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UNC wants Willingham case moved to federal court

Posted July 30, 2014

Mary Willingham

— The University of North Carolina Wednesday asked to have a civil suit filed by a former academic adviser heard in federal court rather than at the county level.

Mary Willingham, who claims that the university put player eligibility above academic integrity for years, filed the suit in Wake County, alleging that UNC retaliated against her for speaking about the academic performance of revenue-sport athletes.

UNC asked North Carolina's Eastern District of Federal Court to take up the case because Willingham’s claims of retaliation are based on federal, not state, law.

Willingham claims she was informed in July 2013 that there would be several changes regarding the terms of her employment with the university, including a demoted rank and title and additional job duties that would require "extensive training."

Willingham's claims of retaliation also stated that she was told by the university that she would no longer be advising undergraduate students, but would only provide academic advising to graduate students who were seniors. Willingham was also forced to move her existing office to another space with working conditions her suit describes as "poor."

"Defendants (UNC) retaliated against Plantiff (Willingham) by providing her with a hostile work environment and purposefully failing or refusing to take prompt and effective remedial action to eradicate Plantiff's hostile work environment," the lawsuit said.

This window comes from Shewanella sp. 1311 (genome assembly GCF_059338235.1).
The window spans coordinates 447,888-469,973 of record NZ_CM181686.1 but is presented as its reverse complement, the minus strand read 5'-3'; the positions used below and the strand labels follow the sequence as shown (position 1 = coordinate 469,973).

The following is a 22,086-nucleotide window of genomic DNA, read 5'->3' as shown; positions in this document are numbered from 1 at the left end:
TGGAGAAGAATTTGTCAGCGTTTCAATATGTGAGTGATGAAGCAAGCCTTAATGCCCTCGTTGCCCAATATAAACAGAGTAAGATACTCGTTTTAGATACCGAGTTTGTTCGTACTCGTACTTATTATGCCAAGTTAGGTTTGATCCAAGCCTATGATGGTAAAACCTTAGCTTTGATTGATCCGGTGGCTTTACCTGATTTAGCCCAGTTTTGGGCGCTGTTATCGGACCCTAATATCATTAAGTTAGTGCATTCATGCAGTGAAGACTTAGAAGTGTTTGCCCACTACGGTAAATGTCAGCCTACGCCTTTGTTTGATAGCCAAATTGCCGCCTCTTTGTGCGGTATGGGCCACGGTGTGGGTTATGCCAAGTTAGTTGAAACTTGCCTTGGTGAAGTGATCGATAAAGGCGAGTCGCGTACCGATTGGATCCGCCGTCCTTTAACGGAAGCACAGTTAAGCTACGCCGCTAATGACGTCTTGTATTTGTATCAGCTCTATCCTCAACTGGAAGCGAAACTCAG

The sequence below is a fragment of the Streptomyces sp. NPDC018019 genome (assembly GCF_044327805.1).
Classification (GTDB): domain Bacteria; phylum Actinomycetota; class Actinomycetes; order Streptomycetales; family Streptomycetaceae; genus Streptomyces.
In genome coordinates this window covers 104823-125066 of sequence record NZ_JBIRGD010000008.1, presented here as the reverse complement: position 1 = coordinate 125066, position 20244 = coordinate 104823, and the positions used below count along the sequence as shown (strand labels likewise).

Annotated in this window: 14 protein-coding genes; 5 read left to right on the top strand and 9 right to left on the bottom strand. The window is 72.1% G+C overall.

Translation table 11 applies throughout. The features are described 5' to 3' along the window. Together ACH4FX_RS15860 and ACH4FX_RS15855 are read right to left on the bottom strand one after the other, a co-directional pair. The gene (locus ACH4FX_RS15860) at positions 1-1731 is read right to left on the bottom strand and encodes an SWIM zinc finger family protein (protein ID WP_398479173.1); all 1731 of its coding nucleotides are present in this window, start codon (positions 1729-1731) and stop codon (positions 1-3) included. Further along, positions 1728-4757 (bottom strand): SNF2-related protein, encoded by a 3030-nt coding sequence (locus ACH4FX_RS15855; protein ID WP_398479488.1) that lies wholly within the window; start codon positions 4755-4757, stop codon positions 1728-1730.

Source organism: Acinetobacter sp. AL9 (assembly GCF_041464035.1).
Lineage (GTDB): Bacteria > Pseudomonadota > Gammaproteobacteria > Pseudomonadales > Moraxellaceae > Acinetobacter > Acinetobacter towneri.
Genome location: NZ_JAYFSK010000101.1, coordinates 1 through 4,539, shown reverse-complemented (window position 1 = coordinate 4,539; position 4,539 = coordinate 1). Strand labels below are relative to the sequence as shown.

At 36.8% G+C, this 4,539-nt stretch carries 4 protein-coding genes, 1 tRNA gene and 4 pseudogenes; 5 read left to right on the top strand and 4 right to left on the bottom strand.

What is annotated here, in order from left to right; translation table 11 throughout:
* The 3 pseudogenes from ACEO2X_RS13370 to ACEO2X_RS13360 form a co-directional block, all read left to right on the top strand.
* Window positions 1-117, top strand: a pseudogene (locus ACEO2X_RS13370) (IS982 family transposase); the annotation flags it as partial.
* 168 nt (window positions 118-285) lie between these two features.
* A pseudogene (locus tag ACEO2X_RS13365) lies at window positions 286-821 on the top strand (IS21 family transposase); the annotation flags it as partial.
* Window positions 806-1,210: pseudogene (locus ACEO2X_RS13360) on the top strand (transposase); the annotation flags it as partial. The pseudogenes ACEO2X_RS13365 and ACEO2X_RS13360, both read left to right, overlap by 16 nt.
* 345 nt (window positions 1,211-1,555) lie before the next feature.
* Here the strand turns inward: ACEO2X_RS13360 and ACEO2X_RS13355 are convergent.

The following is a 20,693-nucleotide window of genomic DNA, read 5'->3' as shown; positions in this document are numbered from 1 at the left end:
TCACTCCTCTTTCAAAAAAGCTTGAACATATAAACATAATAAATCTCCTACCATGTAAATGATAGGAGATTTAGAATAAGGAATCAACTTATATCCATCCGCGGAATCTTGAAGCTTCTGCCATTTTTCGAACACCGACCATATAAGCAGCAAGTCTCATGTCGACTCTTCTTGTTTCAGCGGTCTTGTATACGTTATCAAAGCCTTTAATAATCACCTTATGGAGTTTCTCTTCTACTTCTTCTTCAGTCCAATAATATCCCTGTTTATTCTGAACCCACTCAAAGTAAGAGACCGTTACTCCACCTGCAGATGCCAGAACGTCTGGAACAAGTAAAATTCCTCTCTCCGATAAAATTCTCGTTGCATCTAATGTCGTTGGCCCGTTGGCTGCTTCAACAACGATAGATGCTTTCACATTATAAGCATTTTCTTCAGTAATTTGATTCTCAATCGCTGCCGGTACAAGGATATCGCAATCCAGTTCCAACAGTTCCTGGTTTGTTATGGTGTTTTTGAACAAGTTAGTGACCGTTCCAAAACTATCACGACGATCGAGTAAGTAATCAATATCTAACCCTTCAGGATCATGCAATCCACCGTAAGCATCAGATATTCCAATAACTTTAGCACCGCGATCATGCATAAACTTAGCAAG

The lawsuit claimed that Willingham has "incurred and sustained harms, losses and other damages" as a "direct and proximate result of UNC's acts of reprisal" against her. Willingham, who resigned her position at the end of the 2014 spring semester, is seeking damages in excess of $10,000 and court costs.


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  • tgiv Jul 31, 2014

    Her first allegations were entirely credible, and she should be lauded for them.

    In her second set of allegations, the use of her own materials instead of well-established standards rendered her results questionable. Trumpeting those results with questionable data smacked more of headline hunting than academic research or concern for students.

    I'm quite certain she was retaliated against. If for the first set of allegations, then she should prevail with a generous judgment. If for the second set then I'd award her 1 penny.

  • Whiskey4one Jul 31, 2014

    View quoted thread

    You are badly misinformed. Do you know how long and hard they had to search to find their 'experts'?

    Anyone wanna bet the true nature of this requested jurisdiction change is to ensure it lands on a UNC grad's court room?

  • Listen2MeNowHearMeLater Jul 31, 2014

    They should have simply fired her. Once all of her findings were debunked, they should have just fired her.

  • Maxxx Jul 31, 2014

    Now why would UNC do such a thing to such a nice young lady???